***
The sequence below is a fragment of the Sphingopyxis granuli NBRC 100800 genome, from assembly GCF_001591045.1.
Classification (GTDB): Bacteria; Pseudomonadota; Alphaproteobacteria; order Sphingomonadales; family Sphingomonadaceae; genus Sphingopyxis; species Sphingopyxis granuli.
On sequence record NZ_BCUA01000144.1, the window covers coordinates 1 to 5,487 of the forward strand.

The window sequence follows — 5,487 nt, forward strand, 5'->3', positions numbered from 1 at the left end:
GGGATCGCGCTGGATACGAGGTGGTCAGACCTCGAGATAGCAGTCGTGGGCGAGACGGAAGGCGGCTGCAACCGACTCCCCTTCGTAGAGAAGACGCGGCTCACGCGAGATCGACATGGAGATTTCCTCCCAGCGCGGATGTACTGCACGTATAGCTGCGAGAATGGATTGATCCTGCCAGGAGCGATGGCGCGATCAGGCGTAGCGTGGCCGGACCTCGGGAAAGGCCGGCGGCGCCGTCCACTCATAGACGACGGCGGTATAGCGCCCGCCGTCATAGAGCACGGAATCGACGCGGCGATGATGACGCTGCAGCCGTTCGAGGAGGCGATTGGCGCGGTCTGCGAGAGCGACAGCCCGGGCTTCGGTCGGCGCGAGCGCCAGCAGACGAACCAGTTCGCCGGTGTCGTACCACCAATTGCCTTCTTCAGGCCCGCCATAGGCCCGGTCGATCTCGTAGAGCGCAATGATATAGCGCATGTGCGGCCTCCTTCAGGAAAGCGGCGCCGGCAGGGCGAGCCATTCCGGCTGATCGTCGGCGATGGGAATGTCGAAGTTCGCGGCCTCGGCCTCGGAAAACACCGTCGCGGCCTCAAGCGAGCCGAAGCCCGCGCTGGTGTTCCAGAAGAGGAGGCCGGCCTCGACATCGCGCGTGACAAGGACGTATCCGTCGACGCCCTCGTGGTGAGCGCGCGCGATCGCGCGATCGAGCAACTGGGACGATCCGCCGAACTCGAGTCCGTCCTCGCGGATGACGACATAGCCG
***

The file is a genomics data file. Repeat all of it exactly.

The sequence below is a fragment of the Sphingopyxis granuli NBRC 100800 genome, from assembly GCF_001591045.1.
Classification (GTDB): Bacteria; Pseudomonadota; Alphaproteobacteria; order Sphingomonadales; family Sphingomonadaceae; genus Sphingopyxis; species Sphingopyxis granuli.
On sequence record NZ_BCUA01000144.1, the window covers coordinates 1 to 5,487 of the forward strand.

The window sequence follows — 5,487 nt, forward strand, 5'->3', positions numbered from 1 at the left end:
GGGATCGCGCTGGATACGAGGTGGTCAGACCTCGAGATAGCAGTCGTGGGCGAGACGGAAGGCGGCTGCAACCGACTCCCCTTCGTAGAGAAGACGCGGCTCACGCGAGATCGACATGGAGATTTCCTCCCAGCGCGGATGTACTGCACGTATAGCTGCGAGAATGGATTGATCCTGCCAGGAGCGATGGCGCGATCAGGCGTAGCGTGGCCGGACCTCGGGAAAGGCCGGCGGCGCCGTCCACTCATAGACGACGGCGGTATAGCGCCCGCCGTCATAGAGCACGGAATCGACGCGGCGATGATGACGCTGCAGCCGTTCGAGGAGGCGATTGGCGCGGTCTGCGAGAGCGACAGCCCGGGCTTCGGTCGGCGCGAGCGCCAGCAGACGAACCAGTTCGCCGGTGTCGTACCACCAATTGCCTTCTTCAGGCCCGCCATAGGCCCGGTCGATCTCGTAGAGCGCAATGATATAGCGCATGTGCGGCCTCCTTCAGGAAAGCGGCGCCGGCAGGGCGAGCCATTCCGGCTGATCGTCGGCGATGGGAATGTCGAAGTTCGCGGCCTCGGCCTCGGAAAACACCGTCGCGGCCTCAAGCGAGCCGAAGCCCGCGCTGGTGTTCCAGAAGAGGAGGCCGGCCTCGACATCGCGCGTGACAAGGACGTATCCGTCGACGCCCTCGTGGTGAGCGCGCGCGATCGCGCGATCGAGCAACTGGGACGATCCGCCGAACTCGAGTCCGTCCTCGCGGATGACGACATAGCCG